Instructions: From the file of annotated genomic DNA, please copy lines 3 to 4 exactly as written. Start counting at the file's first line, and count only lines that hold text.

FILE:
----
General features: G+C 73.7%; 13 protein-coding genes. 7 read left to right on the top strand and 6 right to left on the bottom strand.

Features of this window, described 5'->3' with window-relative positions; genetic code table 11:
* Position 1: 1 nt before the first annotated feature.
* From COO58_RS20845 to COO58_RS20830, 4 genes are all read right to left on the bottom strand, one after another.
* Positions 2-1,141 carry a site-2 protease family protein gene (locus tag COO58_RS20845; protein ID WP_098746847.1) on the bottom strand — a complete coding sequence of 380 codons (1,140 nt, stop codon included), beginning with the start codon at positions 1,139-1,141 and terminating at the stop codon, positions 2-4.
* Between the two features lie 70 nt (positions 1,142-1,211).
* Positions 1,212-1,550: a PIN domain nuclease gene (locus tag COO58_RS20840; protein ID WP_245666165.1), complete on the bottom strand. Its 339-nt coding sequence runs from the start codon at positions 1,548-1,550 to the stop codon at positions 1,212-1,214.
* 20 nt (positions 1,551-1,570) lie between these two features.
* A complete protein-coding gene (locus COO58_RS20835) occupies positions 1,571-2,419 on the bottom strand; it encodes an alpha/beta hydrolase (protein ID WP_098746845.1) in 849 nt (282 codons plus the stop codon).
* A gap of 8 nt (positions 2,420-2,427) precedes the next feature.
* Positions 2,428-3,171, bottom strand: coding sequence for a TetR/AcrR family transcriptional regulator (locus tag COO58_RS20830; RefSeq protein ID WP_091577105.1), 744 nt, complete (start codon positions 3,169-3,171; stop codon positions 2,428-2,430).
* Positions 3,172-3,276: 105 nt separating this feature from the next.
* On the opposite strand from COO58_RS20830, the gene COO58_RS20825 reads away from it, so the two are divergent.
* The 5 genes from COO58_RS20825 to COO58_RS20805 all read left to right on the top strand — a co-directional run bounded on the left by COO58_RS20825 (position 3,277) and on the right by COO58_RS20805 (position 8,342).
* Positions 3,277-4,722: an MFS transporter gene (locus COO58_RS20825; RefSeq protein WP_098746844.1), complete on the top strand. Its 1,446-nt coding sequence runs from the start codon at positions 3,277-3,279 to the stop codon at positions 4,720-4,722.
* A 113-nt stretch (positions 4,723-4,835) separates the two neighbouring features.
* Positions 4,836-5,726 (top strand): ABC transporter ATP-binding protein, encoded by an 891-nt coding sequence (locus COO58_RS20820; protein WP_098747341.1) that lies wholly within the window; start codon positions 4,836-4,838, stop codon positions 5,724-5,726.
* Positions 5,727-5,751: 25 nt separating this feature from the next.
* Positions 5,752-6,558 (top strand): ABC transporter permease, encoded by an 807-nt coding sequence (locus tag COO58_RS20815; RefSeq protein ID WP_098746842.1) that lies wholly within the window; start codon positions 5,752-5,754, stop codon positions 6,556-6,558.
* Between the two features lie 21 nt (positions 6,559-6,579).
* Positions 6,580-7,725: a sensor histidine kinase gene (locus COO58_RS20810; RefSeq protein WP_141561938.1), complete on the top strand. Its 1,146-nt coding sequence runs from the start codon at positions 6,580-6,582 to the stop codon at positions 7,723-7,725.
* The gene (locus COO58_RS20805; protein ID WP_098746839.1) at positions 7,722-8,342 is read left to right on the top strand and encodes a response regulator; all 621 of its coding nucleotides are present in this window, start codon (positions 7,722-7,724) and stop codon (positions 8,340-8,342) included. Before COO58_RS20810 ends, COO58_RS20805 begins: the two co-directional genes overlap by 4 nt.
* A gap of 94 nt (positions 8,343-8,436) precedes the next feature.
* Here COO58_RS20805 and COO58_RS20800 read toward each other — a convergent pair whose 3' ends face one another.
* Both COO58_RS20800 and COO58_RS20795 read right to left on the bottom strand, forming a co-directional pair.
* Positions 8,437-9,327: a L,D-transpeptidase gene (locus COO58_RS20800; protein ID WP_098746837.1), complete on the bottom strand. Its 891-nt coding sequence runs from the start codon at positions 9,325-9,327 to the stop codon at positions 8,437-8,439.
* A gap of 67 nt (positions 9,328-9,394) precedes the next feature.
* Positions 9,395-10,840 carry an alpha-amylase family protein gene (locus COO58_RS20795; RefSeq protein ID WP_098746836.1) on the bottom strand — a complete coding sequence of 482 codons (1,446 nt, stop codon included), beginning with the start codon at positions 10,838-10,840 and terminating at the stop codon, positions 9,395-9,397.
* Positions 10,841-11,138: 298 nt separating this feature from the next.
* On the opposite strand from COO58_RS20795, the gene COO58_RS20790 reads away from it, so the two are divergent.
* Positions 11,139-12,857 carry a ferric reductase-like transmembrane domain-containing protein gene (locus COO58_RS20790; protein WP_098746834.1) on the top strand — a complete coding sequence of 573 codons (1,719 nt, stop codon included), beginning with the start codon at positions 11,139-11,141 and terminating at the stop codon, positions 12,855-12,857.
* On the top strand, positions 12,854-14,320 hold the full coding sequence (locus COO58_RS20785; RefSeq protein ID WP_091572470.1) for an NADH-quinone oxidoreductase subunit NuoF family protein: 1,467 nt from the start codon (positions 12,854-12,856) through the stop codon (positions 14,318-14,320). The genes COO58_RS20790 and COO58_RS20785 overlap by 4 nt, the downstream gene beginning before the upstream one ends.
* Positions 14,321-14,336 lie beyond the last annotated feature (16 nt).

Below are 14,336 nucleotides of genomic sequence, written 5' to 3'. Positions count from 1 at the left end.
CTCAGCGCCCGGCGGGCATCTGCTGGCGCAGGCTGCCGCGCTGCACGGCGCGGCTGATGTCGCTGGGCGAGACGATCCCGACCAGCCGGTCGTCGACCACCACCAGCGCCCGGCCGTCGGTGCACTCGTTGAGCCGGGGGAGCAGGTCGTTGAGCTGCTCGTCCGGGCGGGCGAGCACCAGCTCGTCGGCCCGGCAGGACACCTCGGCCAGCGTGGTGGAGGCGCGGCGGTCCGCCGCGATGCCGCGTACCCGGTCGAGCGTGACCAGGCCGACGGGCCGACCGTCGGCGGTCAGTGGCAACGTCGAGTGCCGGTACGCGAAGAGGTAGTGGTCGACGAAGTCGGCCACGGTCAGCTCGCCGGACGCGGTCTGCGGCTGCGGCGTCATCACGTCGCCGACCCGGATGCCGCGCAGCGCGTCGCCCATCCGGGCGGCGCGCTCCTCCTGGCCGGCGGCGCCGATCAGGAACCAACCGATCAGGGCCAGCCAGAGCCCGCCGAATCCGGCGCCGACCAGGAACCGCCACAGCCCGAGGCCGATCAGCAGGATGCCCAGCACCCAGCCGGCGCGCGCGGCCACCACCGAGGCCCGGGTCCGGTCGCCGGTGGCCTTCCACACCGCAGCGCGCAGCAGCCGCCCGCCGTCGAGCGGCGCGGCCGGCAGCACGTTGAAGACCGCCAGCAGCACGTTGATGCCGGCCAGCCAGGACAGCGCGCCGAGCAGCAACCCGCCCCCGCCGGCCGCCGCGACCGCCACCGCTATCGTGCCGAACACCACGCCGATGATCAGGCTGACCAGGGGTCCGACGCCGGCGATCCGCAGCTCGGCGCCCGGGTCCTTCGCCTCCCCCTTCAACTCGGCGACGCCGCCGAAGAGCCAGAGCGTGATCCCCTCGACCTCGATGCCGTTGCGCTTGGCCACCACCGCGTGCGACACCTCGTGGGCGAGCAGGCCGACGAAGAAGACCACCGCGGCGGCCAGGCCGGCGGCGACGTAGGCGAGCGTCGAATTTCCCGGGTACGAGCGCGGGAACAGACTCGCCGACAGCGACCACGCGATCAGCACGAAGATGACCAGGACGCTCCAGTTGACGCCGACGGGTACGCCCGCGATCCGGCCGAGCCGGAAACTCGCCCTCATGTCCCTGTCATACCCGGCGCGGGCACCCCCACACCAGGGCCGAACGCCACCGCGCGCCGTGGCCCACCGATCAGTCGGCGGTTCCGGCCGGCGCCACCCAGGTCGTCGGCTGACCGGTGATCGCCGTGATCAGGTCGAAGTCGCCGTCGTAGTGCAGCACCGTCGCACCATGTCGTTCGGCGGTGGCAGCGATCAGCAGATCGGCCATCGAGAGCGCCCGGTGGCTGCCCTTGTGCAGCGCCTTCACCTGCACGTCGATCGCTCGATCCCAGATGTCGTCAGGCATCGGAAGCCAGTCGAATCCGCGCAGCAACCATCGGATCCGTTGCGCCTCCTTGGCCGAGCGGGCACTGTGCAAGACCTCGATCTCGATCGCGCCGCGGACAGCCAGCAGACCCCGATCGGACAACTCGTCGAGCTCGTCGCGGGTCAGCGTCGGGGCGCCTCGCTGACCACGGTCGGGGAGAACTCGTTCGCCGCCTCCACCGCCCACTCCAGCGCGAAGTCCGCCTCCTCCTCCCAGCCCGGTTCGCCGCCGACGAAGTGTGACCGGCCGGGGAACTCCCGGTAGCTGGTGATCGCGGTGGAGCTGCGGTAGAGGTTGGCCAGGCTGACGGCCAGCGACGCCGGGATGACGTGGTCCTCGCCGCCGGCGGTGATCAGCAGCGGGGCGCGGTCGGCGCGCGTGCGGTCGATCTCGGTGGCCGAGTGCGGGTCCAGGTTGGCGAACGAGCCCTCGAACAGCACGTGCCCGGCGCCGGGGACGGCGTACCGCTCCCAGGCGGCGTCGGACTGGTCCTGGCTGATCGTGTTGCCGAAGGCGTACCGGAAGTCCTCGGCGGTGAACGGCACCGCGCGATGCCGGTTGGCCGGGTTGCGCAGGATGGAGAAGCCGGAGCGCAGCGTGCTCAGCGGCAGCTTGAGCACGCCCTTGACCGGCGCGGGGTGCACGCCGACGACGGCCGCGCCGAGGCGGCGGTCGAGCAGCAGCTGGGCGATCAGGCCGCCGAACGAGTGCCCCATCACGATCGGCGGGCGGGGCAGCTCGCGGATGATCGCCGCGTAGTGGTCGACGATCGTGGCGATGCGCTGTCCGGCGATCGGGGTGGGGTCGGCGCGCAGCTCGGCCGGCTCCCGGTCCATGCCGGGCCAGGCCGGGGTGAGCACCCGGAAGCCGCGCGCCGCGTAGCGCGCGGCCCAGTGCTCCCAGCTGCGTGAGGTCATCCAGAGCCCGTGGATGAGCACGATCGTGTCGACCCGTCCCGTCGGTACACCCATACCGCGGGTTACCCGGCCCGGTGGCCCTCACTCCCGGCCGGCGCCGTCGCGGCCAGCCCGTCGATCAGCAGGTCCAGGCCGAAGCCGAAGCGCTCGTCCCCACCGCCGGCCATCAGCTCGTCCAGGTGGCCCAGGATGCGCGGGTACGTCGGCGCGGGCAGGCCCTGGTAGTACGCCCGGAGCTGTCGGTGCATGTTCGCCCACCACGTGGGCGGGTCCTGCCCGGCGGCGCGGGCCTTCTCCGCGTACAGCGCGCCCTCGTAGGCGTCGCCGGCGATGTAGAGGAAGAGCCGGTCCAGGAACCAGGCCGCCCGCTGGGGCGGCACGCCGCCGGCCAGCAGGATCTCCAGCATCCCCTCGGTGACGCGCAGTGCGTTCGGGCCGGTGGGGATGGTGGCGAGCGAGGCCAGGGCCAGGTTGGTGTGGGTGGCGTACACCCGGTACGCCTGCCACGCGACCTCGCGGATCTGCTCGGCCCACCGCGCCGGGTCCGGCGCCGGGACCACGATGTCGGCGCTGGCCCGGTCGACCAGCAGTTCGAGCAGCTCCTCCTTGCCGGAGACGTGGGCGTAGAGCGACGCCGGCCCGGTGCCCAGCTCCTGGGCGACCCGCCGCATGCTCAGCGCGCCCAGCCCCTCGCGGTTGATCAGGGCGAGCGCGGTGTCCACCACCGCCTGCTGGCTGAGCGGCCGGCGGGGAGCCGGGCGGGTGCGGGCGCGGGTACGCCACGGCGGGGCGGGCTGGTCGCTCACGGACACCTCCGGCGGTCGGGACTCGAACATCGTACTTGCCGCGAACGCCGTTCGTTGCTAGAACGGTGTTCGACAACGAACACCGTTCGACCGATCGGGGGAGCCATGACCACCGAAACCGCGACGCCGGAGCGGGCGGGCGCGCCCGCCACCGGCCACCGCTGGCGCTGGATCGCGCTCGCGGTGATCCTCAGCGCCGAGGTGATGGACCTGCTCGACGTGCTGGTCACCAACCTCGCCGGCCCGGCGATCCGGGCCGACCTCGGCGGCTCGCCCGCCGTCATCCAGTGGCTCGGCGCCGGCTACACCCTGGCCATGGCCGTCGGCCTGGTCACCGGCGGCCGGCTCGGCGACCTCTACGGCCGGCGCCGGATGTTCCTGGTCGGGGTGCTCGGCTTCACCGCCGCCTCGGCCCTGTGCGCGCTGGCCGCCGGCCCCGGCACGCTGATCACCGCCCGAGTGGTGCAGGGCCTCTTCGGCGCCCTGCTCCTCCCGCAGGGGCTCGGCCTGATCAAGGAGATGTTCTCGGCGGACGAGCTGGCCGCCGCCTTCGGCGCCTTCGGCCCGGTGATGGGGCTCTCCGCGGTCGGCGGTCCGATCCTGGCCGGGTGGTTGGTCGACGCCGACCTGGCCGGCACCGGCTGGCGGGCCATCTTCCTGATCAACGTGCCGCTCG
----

* Position 1: 1 nt before the first annotated feature.
* From COO58_RS20845 to COO58_RS20830, 4 genes are all read right to left on the bottom strand, one after another.